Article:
Nov 11 2011 Updates and Comments- Saturday, November 12, 2011 Updates

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Film “Krug’s Hotel: The Best Accommodations on the Course”

Kathie C: I am also a relative of Frank P Krug. He was my dad's great(?) uncle. My dad passed away recently and all of Uncle Frank's memorabilia is still being proudly displayed in my brother's home. My dad had displayed a key from the hotel and a personal drawing done by the same artist that drew Buster Brown. We also had many pictures of the hotel and the race cars. It was a great find to come across your books and dad enjoyed both the Vanderbilt Cup races and the Mineola edition. Thanks!


Long Island Motor Parkway Bridge Series: #11 Little Neck Road Motor Parkway Bridge in Queens

 Mitch Kaften: "Thanks Howard. The picture at the top of the page shows the road having some sharp curves after it passes under the bridge. But the 1924 aerial makes it look like the road is very straight. Is it just the odd angle of the photo? Also, is the sign on the right an entrance sign of some kind? The aerial shows what looks to be an entrance road."

Howard Kroplick: "It is likely just a photo effect. The caption on the photo reads “Little Neck Parkway N. at Union Turnpike”. I tried to enlarge the sign to read the copy…without success."

Al Velocci: "I think I can shed some light on Mitch Kaften"s question regarding the sign on the right side of Little Neck Parkway. It is a street sign and in all likelihood says Shiloh Av. Prior to the building of Glen Oaks Village the area was laid out in a regular grid pattern and Shiloh Av., which is on the west side of Little Neck Parkway, was to run all the way to the Nassau County Line. The buildngs abutting the Motor Parkway on the east side of Little Neck Parkway front on what was to be Elkmont Av., which still exists on the west side of Little Neck Parkway. Look at maps of that part of Queens published before the late 1940's to get a better understanding of what the area looked like prior to the building of Glen Oaks Village."

Long Island Motor Parkway Bridge Series: #10 Commonwealth Boulevard Bridge in Queens

Tom: "Ahh wow, there was actually open space/land/farm land in Queens! Once upon a time. Cool shots."

Desmond McGlynn: "I have been following this blog since last summer, when I wondered about the first parkway was built in America. The first images I found were the bridges over 73rd St and Old Court House Rd. I was reminded of some ancient ruins and the more I explored on the net, the more fascinated I became. This is the best site. I use Google Maps many times. The old photos make it seem I am looking into another world. I have even read portions of the "Auction Block" by Rex Beach on line and have numerous bookmarks of the LIMP. Excellent dedication to something this historic."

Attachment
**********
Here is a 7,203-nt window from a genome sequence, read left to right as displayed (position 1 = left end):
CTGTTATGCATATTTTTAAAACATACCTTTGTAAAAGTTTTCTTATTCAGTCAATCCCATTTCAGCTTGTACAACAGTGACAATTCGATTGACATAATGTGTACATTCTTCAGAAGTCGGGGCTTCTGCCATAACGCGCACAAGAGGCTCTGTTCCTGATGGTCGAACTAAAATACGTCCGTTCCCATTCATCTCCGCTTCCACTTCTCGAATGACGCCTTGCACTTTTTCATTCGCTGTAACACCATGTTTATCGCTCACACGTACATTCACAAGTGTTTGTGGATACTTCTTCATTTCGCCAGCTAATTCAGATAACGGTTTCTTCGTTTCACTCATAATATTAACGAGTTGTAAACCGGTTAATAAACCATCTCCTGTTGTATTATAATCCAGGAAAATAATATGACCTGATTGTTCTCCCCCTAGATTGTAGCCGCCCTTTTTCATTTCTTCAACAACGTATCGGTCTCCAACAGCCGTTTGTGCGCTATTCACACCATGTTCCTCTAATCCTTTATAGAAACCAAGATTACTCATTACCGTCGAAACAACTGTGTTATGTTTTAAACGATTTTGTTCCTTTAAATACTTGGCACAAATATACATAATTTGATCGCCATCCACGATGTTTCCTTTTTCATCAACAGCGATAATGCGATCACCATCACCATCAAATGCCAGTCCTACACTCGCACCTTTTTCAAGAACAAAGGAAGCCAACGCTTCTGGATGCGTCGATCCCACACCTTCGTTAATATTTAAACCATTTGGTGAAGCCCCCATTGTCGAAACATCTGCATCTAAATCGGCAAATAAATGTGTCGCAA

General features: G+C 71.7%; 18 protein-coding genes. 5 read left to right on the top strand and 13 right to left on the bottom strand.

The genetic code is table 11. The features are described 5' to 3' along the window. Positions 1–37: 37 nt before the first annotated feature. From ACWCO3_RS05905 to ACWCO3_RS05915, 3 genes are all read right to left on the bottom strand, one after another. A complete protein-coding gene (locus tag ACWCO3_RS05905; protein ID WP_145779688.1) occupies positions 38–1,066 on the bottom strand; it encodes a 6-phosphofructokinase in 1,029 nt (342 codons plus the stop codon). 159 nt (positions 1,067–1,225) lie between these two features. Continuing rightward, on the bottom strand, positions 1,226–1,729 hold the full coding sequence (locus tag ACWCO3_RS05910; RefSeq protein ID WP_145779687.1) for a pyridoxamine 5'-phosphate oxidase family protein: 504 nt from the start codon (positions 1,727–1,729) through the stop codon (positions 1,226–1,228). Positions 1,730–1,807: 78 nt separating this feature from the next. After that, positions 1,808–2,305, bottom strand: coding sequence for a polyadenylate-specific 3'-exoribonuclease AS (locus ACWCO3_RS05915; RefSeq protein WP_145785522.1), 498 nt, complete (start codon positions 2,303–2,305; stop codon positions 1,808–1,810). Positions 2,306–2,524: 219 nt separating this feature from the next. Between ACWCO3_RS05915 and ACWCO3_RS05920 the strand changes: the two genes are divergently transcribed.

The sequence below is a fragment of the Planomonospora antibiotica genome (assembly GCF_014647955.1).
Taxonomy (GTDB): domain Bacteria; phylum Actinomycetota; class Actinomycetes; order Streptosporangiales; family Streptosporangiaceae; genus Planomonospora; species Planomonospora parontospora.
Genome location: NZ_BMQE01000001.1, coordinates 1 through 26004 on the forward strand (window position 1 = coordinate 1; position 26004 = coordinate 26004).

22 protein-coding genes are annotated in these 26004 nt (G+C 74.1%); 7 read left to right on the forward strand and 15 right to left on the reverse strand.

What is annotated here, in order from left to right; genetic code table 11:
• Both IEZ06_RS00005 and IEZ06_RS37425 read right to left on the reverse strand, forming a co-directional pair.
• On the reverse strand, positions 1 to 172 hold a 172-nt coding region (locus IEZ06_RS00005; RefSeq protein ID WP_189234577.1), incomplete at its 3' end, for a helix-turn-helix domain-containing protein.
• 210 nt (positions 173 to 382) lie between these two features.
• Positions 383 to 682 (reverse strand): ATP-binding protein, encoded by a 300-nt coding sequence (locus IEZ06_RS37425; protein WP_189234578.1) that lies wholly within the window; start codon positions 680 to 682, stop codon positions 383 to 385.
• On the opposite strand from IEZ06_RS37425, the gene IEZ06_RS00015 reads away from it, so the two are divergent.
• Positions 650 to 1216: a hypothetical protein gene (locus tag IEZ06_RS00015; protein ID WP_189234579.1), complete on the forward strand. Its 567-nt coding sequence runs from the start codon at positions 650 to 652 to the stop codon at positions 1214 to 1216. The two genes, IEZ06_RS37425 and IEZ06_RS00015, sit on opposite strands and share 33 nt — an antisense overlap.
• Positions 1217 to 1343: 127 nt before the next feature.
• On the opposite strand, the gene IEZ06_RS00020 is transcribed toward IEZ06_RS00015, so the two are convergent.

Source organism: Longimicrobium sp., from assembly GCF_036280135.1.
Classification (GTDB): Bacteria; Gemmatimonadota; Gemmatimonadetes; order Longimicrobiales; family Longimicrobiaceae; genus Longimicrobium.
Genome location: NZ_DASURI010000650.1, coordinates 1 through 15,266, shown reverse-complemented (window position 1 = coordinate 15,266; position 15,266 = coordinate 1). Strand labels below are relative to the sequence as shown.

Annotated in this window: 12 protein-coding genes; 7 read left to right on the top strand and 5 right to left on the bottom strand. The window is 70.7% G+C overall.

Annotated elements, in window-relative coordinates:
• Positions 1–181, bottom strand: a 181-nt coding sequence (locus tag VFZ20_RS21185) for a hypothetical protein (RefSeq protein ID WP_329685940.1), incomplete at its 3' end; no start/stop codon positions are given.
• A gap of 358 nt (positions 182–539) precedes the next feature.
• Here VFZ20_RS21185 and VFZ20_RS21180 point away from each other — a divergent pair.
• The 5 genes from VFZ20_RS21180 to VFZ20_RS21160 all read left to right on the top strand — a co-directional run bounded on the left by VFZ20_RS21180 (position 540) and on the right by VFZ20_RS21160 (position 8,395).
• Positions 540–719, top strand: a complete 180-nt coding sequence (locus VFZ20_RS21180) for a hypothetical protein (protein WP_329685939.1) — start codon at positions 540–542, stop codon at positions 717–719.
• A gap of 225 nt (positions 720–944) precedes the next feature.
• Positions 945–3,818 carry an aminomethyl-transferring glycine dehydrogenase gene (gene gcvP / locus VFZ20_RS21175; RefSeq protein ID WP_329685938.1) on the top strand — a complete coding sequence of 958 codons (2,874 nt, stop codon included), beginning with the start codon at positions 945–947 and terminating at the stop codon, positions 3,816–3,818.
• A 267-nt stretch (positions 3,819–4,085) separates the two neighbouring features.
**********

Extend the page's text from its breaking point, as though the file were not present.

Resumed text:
CSI Challenge: Two Unidentified Photos from the Brookhaven Town Archives

Jim Wood: "This is an incredible road! How they raced it with cars from the era is amazing! I would love to try a run on any part of it!"


A Tampa Bay Automobile Museum Challenge: Help Identify This Front Wheel Drive Racer

Ivan Pozega: Louis Chevrolet built a front wheel drive Ford for the 1926 racing season but that car was powered by a supercharged sleeved down Model T engine with a Frontenac DO cylinder head and from all reports it retained the Model T frame. It was entered in the Indy 500 that year by the Hamlin-Holmes Motor Co. of Chicago IL. Jack McCarver qualified on the 9th row but lost a connecting rod on the 22nd lap and retired. Sometime during the year the car was crashed at a race in Detroit so i wonder if it was 're-chassied' after this. It continued to be raced, albeit unsuccessfully,  and was still running in 1932 but by then it was called the Ray Day Piston Special. As far as I know, Hamlin-Holmes only built two cars. A touring model in 1919 that looked very much like a Model T Ford and in 1930, possibly the company's last year of existence, a front wheel drive 4 door sedan was built.

Was the “Man in the Leopard Coat”  the Inspiration for Jay Gatsby?

Chad Riddle : "Just discovered recently, after my mother passed away, a large two-handle silver cup with the engraving "Compliments of Capt. W. Gould Brokaw to Captain Stephen W. Roach For Saving Schooner Viator And Crew On October 10, 1894".  My mother was part of the Roach family...early ship-building magnates in the U.S."

Howard Kroplick: "According to the World Almanac, on October 10, 1894, "a severe storm played havoc with yachts. Dilemma, the first fin keel craft owned by Lathm A. Fish, was totally wrecked. Amazon, Blond and brunette, Hoodoo, Banshee, naphtha launch Florence and Phoebe were wrecked at New Rochelle and Larchmont." Here is a link to a photo of Viator .

Highlights from the First Annual Motor Parkway Parade

Wayne Duprez: "Great Day!!!!  Cool But Fun!!!!  Howard, thanks for promoting the past with all you do.  We antique car owners appreciate your hard work."

Gary Glass: "Glad to say, my son and I were among those that attended. I am glad I was there to see everyone as well as your beautiful ALCO and to be part of the first parade."

One Automotive Event on Long Island This Weekend


The Seventh Annual Salute to Veteran Show, Lynbrook, NY, Sunday, November 13, 2011

Current Long Island Weather Forecast


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Archives: Long Island Automotive Updates


Index: Archives on

Archives: Monthly Highlights (2008-2011)

Car of the Week

Vintage or unusual cars seen recently in the Long Island area:


1930 Pontiac Coupe. Seen at the J. Parker Wickham Memorial Car Show on October 14, 2011.


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